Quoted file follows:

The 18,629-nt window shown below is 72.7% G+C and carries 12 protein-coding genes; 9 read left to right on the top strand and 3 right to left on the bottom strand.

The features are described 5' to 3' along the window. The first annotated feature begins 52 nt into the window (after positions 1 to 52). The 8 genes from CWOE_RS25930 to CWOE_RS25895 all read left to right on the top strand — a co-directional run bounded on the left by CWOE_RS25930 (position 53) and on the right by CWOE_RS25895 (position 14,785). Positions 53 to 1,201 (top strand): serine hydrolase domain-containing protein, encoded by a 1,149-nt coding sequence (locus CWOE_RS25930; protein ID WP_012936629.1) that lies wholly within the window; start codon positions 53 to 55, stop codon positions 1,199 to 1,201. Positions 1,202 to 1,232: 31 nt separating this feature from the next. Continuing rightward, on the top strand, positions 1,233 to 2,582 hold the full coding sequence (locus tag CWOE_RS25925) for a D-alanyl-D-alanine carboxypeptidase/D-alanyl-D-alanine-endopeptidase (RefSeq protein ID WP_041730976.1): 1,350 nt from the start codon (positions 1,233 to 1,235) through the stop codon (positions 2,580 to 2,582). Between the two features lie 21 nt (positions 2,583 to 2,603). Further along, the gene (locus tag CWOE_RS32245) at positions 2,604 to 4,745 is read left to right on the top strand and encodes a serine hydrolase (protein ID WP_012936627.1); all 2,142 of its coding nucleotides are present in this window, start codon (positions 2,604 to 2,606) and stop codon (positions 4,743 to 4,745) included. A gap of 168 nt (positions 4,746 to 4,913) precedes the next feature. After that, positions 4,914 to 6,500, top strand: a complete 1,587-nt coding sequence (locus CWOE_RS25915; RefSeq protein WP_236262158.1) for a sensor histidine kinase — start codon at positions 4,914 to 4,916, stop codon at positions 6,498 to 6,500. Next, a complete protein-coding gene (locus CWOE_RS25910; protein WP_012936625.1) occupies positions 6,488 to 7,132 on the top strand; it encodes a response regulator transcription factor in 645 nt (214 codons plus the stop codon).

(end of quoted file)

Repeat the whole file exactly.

The 18,629-nt window shown below is 72.7% G+C and carries 12 protein-coding genes; 9 read left to right on the top strand and 3 right to left on the bottom strand.

The features are described 5' to 3' along the window. The first annotated feature begins 52 nt into the window (after positions 1 to 52). The 8 genes from CWOE_RS25930 to CWOE_RS25895 all read left to right on the top strand — a co-directional run bounded on the left by CWOE_RS25930 (position 53) and on the right by CWOE_RS25895 (position 14,785). Positions 53 to 1,201 (top strand): serine hydrolase domain-containing protein, encoded by a 1,149-nt coding sequence (locus CWOE_RS25930; protein ID WP_012936629.1) that lies wholly within the window; start codon positions 53 to 55, stop codon positions 1,199 to 1,201. Positions 1,202 to 1,232: 31 nt separating this feature from the next. Continuing rightward, on the top strand, positions 1,233 to 2,582 hold the full coding sequence (locus tag CWOE_RS25925) for a D-alanyl-D-alanine carboxypeptidase/D-alanyl-D-alanine-endopeptidase (RefSeq protein ID WP_041730976.1): 1,350 nt from the start codon (positions 1,233 to 1,235) through the stop codon (positions 2,580 to 2,582). Between the two features lie 21 nt (positions 2,583 to 2,603). Further along, the gene (locus tag CWOE_RS32245) at positions 2,604 to 4,745 is read left to right on the top strand and encodes a serine hydrolase (protein ID WP_012936627.1); all 2,142 of its coding nucleotides are present in this window, start codon (positions 2,604 to 2,606) and stop codon (positions 4,743 to 4,745) included. A gap of 168 nt (positions 4,746 to 4,913) precedes the next feature. After that, positions 4,914 to 6,500, top strand: a complete 1,587-nt coding sequence (locus CWOE_RS25915; RefSeq protein WP_236262158.1) for a sensor histidine kinase — start codon at positions 4,914 to 4,916, stop codon at positions 6,498 to 6,500. Next, a complete protein-coding gene (locus CWOE_RS25910; protein WP_012936625.1) occupies positions 6,488 to 7,132 on the top strand; it encodes a response regulator transcription factor in 645 nt (214 codons plus the stop codon).